“Asked whether race relations had improved or soured during President Obama’s time in office, 35 percent of respondents said they had gotten worse, while 52 percent said they had stayed the same,” writes Liz Peek for Fox News Opinion. “Only 10 percent thought the president had had a positive impact on relations – 8 percent of whites and 17 percent of blacks. That is an impressive underachievement from our first African-American president.” Liz and those like her seem to believe that every time our President or his administration acknowledge the facts of systemic racism within our nation that he is directly to blame for it and the divide it creates. In a video just over six minutes long, Laci Green does an excellent job explaining the history of systemic racism and if you pay close attention you’ll realize that it existed long before Obama was even a college graduate, let alone a community organizer, Senator, or President. When you look at how the federal government back whites only home loans (“red lining”) from 1934 to 1962 then it’s easy to understand the creation of black majority ghettos and the depressive impact on wealth in the black community today. Those low income houses have a direct impact on property taxes and the quality of public education in those neighborhoods. This lack of education perpetuates the economic cycle of poverty by decreasing the likelihood of getting higher wage, skilled jobs. Combine all of that with mass incarceration and as Laci points out, “black men are now imprisoned at six times the rate of white men.” But defining the problem is only the first step and that is why many take offense to the President’s insistence that systemic racism exists, because if we acknowledge it then we have to do something about it our admit apathy and opposition. We can start by addressing the issues within our criminal justice system that punishes the poor. We can invest in local entrepreneurs, state funded public schools, and increase the minimum wage to a living wage. We can do all of this without targeting one segment of a population, but helping that segment none the less by targeting the system. Individuals will continue to believe what they choose to believe, but it will become increasingly difficult to treat others as inferior when they have the same opportunities for the pursuit of life, liberty, and happiness as everyone. Then they will truly be judged based on the content of their character. And why would anyone wish to oppose that? What is standing in the way? It would seem that all that prevents us from moving forward on these matters is fear.
“You all rape women and you’re taking over our country,” Dylan Roof said according to the lone survivor when addressing her son. “I have to do what I have to do.” While it has become clear that the Charleston, SC. mass shooting was motivated by fear and racism, not all mass shootings are motivated by fear or racism. ” In truth, there are many different types of motive for mass murder, ranging from revenge to despair to free-floating rage at the world,” Katherine Ramsland writes for Psychology Today. She explains how our desire to know why someone commits these heinous acts encourages the media to rush to judgment and create distortion. She compares the mass shooting in Aurora, CO. to the one at Columbine, CO. and focuses on explaining malignant aggression, but what caught my attention were two things. First she writes, ” Harris’s journals detail an intense hatred of his “inferiors,” which included just about everyone.” and later she adds, ” A motive for planned violence of this magnitude generally simmers for a while, absorbing support from multiple sources until it reaches the boiling point.” Ramsland warns against finding a simple reason and this is not an attempt to do so. This is an attempt to understand one common thread between racism and opposition to gun control. It is the idea that others are inferior, they are a threat, and the threat needs to be dealt with. This idea finds support from multiple sources such as the National Rifle Association, who, on their website, states they are “closely aligned with the most extreme elements in the Republican Party and [have] brought a number of the GOP’s most influential operatives into positions of power within the organization.” And conservative media writes, ” Most gun rights proponents don’t oppose modest reforms because they’re worried that if they can’t have 50 rounds in a magazine, they’ll be adversely affected. Instead, they fear the slow erosion of their rights… At the heart of this disconnect is individual freedom.” And finally, the Libertarian, or Tea Party, movement. Libertarians seek to maximize autonomy and freedom of choice, emphasizing political freedom, voluntary association and the primacy of individual judgment. This prevalent thread of individualism, often at the expense of the community, paints those in disagreement as inferior. The fact that most Americans do not agree with the NRA, conservative media, or Libertarians, creates a rebellion based on fear. In fact, the combination has created an alarming rise in right-wing terrorism. What I fear is the consequences of continuing to ignore the links between racism and gun control.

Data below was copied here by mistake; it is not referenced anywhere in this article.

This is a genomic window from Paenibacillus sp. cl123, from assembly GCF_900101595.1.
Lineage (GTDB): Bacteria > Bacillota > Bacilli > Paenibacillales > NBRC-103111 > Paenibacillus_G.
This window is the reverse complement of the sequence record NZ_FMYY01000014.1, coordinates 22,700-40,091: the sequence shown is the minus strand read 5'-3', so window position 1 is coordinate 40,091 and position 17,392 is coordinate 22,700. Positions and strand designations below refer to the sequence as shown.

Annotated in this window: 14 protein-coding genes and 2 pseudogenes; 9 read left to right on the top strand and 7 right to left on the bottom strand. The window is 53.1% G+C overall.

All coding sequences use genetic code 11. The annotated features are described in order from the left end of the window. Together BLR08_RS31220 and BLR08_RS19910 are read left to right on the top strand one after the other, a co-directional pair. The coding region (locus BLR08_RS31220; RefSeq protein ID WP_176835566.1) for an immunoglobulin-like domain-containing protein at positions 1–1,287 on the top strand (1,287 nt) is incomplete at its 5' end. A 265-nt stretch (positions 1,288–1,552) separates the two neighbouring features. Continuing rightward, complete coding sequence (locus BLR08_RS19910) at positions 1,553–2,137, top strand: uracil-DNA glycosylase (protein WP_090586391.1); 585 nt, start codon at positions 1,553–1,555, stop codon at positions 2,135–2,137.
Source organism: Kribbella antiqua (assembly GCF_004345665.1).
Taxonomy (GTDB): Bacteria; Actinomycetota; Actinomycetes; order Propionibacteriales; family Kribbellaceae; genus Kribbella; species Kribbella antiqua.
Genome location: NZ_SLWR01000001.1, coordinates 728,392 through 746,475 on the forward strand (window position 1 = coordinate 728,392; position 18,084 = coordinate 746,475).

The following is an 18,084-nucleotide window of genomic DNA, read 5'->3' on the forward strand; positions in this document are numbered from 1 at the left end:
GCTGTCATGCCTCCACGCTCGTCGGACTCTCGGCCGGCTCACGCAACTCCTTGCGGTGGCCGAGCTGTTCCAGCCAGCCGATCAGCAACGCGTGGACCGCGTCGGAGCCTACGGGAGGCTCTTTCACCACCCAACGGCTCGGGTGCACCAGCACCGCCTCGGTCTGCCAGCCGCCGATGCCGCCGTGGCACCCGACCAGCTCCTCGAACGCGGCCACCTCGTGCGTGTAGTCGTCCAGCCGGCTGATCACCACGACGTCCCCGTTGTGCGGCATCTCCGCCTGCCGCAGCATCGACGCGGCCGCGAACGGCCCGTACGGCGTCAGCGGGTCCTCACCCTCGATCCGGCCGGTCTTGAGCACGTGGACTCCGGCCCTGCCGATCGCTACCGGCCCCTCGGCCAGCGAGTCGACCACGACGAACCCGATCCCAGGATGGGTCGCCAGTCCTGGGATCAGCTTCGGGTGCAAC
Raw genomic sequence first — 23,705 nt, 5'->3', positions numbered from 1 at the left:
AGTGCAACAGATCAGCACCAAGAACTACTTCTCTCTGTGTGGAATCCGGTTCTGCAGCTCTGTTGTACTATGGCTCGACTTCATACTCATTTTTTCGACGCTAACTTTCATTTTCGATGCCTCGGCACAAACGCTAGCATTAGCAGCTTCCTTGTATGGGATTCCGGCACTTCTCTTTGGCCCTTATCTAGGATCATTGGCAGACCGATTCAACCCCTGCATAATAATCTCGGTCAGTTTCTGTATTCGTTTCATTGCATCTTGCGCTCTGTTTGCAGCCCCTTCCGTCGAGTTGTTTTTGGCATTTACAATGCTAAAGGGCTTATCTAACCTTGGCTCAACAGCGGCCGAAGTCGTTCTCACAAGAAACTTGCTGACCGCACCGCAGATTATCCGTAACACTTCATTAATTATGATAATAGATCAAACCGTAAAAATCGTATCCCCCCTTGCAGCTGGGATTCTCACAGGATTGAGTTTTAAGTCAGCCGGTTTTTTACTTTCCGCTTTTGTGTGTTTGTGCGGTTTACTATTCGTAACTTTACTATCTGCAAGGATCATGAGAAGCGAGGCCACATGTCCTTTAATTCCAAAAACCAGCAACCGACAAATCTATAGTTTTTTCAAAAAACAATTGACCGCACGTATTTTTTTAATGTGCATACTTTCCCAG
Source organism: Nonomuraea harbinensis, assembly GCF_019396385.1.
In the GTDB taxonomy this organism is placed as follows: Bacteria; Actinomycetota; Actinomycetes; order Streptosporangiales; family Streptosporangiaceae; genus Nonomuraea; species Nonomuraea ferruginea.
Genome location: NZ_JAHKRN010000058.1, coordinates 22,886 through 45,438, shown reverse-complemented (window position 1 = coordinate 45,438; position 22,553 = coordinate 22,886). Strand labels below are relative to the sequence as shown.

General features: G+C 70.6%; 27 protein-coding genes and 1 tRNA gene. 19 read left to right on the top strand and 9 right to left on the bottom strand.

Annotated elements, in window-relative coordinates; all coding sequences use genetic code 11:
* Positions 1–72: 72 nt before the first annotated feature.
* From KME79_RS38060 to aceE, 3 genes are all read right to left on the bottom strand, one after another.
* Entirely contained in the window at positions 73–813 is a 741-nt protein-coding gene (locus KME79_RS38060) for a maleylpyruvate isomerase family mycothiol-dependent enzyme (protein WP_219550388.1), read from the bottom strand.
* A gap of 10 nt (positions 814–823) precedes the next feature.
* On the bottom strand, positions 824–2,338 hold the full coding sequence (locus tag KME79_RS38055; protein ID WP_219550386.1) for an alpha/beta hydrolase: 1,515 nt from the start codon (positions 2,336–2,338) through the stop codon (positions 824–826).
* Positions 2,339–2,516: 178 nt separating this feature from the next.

It is virtually impossible to have an intelligent conversation about gun control with someone who is driven by fear. We are often told after the most recent mass shooting that “now is not the time.” It is considered race-baiting to point out the disproportionate amount of unarmed black men and women being shot to death by police officers. And it considered a “dog whistle” for banning guns when one mentions the success of Australia or the United Kingdom in reducing mass shooting through gun control. But we cannot be driven by fear. Fear is the corrosive coercion that divides us, not the President. We must confront our fears and refuse to accept willful ignorance and apathy. We cannot speak in absolutes and we cannot treat those with opposing views as inferior beings.
But we can refuse to treat inferior views as equal. We can refuse the primacy of the individual over the community in favor of balanced equality. We start by removing symbols. Then we address the systems.